Is it okay to send thank you notes by email? Well, a thank you by email is certainly better than no thank you at all, but that doesn’t mean it’s the best way. When it comes to saying thank you, etiquette experts agree that a handwritten note arriving in your mailbox is always more special than one popping up in your inbox.
So in this age of texting and Twitter—when short, quick messages make sitting down to hand write anything seem like an archaic activity—is it ever okay to thank people via email? The answer is sometimes. For instance, email may be a perfectly acceptable way of thanking someone with whom you have a close and casual relationship. It may not, however, be appropriate for a person of an older generation who grew up in a time when handwritten notes were considered a common courtesy.
Email may be suitable for thanking people in certain business situations, but people should let the company’s culture guide them in deciding what’s acceptable. For example, If the person you want to thank works at an organization where email is the preferred method of communication, than a thank you via email is probably appropriate. Email offers the advantage of speed over snail mail, and therefore, may be a good choice when thanking someone for a job interview, especially if a hiring decision needs to be made quickly.
Most of the time, etiquette sources, such as Emily Post’s website www.emilypost.com, say a handwritten note is the best way to offer heartfelt thanks. Here are situations in which a thank you note is expected:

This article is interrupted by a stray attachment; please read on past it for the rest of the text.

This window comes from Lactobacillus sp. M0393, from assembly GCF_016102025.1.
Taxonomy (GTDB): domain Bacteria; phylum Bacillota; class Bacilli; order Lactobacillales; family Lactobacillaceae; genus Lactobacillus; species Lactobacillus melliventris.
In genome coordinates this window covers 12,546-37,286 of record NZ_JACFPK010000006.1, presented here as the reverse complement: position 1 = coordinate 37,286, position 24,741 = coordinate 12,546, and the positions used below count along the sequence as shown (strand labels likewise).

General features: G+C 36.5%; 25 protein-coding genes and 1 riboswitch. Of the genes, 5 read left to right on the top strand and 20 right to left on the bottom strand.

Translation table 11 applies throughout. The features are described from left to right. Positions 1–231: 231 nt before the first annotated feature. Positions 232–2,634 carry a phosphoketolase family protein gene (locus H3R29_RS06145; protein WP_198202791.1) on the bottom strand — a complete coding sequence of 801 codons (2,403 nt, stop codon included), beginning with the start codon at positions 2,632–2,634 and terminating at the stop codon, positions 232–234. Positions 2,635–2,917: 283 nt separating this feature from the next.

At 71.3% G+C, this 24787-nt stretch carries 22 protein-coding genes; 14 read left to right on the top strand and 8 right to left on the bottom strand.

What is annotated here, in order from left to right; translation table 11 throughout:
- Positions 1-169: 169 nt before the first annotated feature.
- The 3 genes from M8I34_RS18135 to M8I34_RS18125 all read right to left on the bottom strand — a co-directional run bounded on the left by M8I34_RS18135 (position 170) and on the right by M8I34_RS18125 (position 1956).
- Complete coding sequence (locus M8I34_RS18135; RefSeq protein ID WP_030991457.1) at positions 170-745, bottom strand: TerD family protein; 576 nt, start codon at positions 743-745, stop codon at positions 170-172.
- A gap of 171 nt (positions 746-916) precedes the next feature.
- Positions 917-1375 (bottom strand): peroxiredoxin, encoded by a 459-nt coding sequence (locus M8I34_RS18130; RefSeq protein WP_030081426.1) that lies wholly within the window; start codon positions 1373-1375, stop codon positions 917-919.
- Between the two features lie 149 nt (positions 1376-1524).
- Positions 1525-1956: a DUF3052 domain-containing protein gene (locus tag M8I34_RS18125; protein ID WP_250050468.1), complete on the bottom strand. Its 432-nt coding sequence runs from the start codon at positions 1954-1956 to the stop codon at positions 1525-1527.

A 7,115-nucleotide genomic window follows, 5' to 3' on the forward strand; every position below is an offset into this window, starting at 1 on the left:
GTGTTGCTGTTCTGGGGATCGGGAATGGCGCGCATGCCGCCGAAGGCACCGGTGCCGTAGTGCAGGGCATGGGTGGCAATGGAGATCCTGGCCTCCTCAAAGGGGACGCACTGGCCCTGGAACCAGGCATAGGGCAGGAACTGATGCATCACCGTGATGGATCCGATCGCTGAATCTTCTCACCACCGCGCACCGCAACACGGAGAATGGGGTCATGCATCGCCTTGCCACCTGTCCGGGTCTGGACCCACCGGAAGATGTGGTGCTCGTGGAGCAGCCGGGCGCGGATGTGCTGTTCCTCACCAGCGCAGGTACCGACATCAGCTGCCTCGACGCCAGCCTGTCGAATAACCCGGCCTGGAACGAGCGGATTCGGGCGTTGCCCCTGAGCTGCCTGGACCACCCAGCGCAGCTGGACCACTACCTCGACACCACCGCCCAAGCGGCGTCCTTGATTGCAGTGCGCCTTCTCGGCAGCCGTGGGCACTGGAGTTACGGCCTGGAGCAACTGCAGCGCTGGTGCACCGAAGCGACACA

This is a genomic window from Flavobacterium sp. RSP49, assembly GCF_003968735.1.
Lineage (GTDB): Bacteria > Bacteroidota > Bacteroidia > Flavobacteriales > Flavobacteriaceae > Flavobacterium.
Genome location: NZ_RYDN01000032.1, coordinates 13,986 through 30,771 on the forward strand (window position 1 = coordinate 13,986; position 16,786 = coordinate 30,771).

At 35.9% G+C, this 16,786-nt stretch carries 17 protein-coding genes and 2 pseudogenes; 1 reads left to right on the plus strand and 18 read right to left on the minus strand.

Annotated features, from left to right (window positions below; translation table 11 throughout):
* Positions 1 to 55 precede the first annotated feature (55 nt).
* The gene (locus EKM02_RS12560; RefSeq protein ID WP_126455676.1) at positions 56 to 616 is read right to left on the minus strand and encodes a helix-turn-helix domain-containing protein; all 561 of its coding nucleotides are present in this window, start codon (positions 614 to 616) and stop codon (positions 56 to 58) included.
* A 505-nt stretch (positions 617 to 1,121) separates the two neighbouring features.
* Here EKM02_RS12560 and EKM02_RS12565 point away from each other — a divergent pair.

– wedding gifts
– bridal/baby shower gifts
– graduation gifts
– for the host/hostess of a party thrown in your honor
– when you have been a house guest
– for birthday gifts, especially when the giver was not there to thank in person
– for sympathy flowers or donations made in memory of a loved one
Here are other occasions when thank you notes are considered a nice gesture (email may be acceptable in some of these cases):
– a friend does something special for you (makes you a meal, takes you out to lunch, etc).
– you have been a guest at a dinner party
– for cards, flowers, and gifts received during illness or injury
– a business or individual has given you excellent service
For more information on how to say “thank you” and for etiquette tips of all kinds, visit www.emilypost.com.
### Erika lives in Milwaukie with her husband, Alex, and two sons. She teaches writing and communication courses at the University of Portland. *
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